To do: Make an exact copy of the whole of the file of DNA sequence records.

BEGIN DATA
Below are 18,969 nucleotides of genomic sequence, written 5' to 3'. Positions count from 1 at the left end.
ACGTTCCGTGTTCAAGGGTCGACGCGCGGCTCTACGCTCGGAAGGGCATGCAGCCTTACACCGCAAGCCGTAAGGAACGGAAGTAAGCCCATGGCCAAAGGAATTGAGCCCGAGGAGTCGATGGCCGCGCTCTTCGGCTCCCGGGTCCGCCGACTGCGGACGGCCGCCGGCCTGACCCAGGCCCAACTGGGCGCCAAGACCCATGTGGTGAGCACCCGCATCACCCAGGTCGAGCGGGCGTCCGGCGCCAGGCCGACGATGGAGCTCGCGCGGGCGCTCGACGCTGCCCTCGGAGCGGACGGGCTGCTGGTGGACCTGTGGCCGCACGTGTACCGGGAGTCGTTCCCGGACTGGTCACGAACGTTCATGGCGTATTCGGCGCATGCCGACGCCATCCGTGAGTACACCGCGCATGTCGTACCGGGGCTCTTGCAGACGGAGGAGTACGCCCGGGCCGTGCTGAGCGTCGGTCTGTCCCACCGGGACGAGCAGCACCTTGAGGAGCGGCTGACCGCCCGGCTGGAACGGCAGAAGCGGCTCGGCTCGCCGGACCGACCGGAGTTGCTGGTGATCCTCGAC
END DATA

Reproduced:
Below are 18,969 nucleotides of genomic sequence, written 5' to 3'. Positions count from 1 at the left end.
ACGTTCCGTGTTCAAGGGTCGACGCGCGGCTCTACGCTCGGAAGGGCATGCAGCCTTACACCGCAAGCCGTAAGGAACGGAAGTAAGCCCATGGCCAAAGGAATTGAGCCCGAGGAGTCGATGGCCGCGCTCTTCGGCTCCCGGGTCCGCCGACTGCGGACGGCCGCCGGCCTGACCCAGGCCCAACTGGGCGCCAAGACCCATGTGGTGAGCACCCGCATCACCCAGGTCGAGCGGGCGTCCGGCGCCAGGCCGACGATGGAGCTCGCGCGGGCGCTCGACGCTGCCCTCGGAGCGGACGGGCTGCTGGTGGACCTGTGGCCGCACGTGTACCGGGAGTCGTTCCCGGACTGGTCACGAACGTTCATGGCGTATTCGGCGCATGCCGACGCCATCCGTGAGTACACCGCGCATGTCGTACCGGGGCTCTTGCAGACGGAGGAGTACGCCCGGGCCGTGCTGAGCGTCGGTCTGTCCCACCGGGACGAGCAGCACCTTGAGGAGCGGCTGACCGCCCGGCTGGAACGGCAGAAGCGGCTCGGCTCGCCGGACCGACCGGAGTTGCTGGTGATCCTCGAC